Force to Depth (Der Zwang zur Tiefe)


/      ENGLISH


When a book is picked up from a table covered with dust, it leaves a trace of time, and has me recognize the presence of an object like a photogram. At the same time, it gives me an insight into its true nature and physical properties. My works motif comes from Patrick Süskinds short story Der Zwang zur Tiefe (Force to Depth). In it, a young female painter commits suicide as she was told by a critic her work had no depth, and that she was unable to embody depth in her work.

In the story, depth can be interpreted in many ways. It has many variations: spatial depth, psychological depth, depth as a concept, depth as meaning, and visual depth. For me, depth is forced or coercive in space, staged by projecting emotion and memory onto objects. I raise an intentional gravity by depriving the solid physical characteristic of a wall or desk. Their sunken appearance, and creases, are thus represented as a forced depth, in a direct and tactile manner.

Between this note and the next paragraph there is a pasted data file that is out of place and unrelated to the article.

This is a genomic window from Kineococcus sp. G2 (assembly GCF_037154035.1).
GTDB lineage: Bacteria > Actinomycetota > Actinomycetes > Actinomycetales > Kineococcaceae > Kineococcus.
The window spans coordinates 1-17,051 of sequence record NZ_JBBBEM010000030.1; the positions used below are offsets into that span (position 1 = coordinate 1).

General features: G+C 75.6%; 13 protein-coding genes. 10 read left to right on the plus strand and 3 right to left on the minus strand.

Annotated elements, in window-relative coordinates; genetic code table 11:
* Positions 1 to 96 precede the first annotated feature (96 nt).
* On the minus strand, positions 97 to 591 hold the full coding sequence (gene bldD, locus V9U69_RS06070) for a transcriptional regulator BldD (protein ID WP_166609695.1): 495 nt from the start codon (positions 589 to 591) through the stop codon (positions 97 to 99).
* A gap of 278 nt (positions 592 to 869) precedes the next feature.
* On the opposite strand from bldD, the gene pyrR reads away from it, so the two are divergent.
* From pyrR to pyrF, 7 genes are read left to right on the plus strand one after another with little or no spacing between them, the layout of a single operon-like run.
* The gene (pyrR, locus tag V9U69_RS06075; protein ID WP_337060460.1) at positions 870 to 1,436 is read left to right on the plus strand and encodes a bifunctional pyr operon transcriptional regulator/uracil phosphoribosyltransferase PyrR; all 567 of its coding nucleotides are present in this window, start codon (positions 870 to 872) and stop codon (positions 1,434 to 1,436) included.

I create artificial creases with clay then make their forms in a cast. I complete them in polyester for taking a picture. The reason I photograph them is to chronicle a moment in a created space as I intend it. What I intend is a moment a man passes by a clock, an umbrella falls, or the wind enters through a window. In my black-and-white photographs are motifs expressing a feeling I experienced, and a memory shared by viewers.

If one stands up from a sofa, creases appear in it, but soon disappear. I represent situations of unintentional moments made by imagination that reflect everyday scenes. Black-and-white photographs are a medium to express situations from the past.


- Artist Statement -